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Keystone XL Pipeline News & Facts: President Barack Obama Postpones Final Decision

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First Posted: Apr 19, 2014 09:35 AM EDT
Keystone XL Protest
Activists carry signs and petition boxes as they march to the State Department for a rally to protest against the Keystone XL pipeline March 7, 2014 in Washington, D.C. Activists from various environmental groups delivered "more than 2 million comments to urge Secretary of State John Kerry and President Barack Obama to reject the project." (Photo : Getty Images/Alex Wong)

President Barack Obama and his administration have decided to postpone the decision on the construction of the controversial Keystone XL pipeline until after the congressional midterm elections in November.

According to State Department officials, the decision is also delayed to allow litigation to unfold in a Nebraska state court, which invalidated part of the pipeline's route in February, the Los Angeles Times reported. The state department's recent statement said it wouldn't review the pipeline's impact until the "uncertainty created by the ongoing litigation" is resolved despite officials' previous statement the Nebraska case wouldn't affect their ongoing discussions. The Nebraska case is expected to continue until late this year, as it is being brought to the Supreme Court because state officials appealed the ruling.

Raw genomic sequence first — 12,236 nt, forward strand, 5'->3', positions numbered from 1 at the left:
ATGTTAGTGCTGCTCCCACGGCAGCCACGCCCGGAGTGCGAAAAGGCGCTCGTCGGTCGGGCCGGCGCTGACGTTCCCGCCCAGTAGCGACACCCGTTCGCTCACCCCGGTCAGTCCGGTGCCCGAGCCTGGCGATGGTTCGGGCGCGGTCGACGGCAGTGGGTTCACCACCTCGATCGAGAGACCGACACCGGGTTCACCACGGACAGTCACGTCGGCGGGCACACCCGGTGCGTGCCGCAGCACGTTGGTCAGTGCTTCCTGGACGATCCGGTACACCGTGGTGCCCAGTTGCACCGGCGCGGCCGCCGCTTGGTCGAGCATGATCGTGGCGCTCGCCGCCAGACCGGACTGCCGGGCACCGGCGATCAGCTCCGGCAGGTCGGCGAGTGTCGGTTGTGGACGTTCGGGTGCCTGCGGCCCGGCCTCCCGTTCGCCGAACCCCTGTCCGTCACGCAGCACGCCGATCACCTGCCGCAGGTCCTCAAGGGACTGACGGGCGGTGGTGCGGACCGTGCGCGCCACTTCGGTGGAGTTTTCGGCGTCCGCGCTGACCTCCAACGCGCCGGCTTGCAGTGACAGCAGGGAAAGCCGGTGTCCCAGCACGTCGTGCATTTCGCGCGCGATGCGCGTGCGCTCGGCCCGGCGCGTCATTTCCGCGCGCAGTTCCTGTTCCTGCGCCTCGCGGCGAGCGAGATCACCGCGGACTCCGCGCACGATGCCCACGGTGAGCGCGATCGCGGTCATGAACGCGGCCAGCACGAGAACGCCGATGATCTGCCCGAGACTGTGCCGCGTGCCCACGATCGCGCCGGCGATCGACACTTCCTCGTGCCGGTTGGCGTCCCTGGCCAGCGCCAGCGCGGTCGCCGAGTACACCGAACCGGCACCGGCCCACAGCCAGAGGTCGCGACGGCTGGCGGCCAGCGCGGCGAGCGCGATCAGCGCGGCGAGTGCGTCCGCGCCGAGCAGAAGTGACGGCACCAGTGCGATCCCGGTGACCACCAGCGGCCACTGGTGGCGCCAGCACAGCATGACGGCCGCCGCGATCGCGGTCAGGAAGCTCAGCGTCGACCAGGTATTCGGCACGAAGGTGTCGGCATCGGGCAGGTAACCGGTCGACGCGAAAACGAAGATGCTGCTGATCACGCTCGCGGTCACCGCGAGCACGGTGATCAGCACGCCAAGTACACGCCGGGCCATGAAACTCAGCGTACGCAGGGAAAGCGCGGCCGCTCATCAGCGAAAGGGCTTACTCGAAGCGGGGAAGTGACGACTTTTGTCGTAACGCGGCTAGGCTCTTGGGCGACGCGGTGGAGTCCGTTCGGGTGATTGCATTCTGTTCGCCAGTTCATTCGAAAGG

If approved, the 1,700-mile pipeline would carry an estimated 830,000 barrels of crude oil from Alberta, Canada to the Gulf Coast per day, according to the Washington Post. The Keystone XL has been the center of debate on environment regulations that has gone on for more than five years while drawing a considerable amount of both supporters and opposition.

Environmentalist groups argue that the pipeline would perpetuate the effects of global warming and climate change during a time when scientists and the U.N. are urging governments to move away from oil and coal use.

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On the other hand, the pipeline's supporters insist that it will save the U.S. a considerable amount of money, making the nation less dependant on oil from the Middle East, Africa and other unstable areas in the world. They also say that Canada will develop its tar pits regardless of the White House's decision, according to the L.A. Times.

The decision comes down to Secretary of State John Kerry, but if there are any disagreements between the departments involved in the review, President Obama will have final say, New York Times reports. In the past, the president has said he would only give the project a green light if there is proof that emissions and greenhouse gases do not increase.

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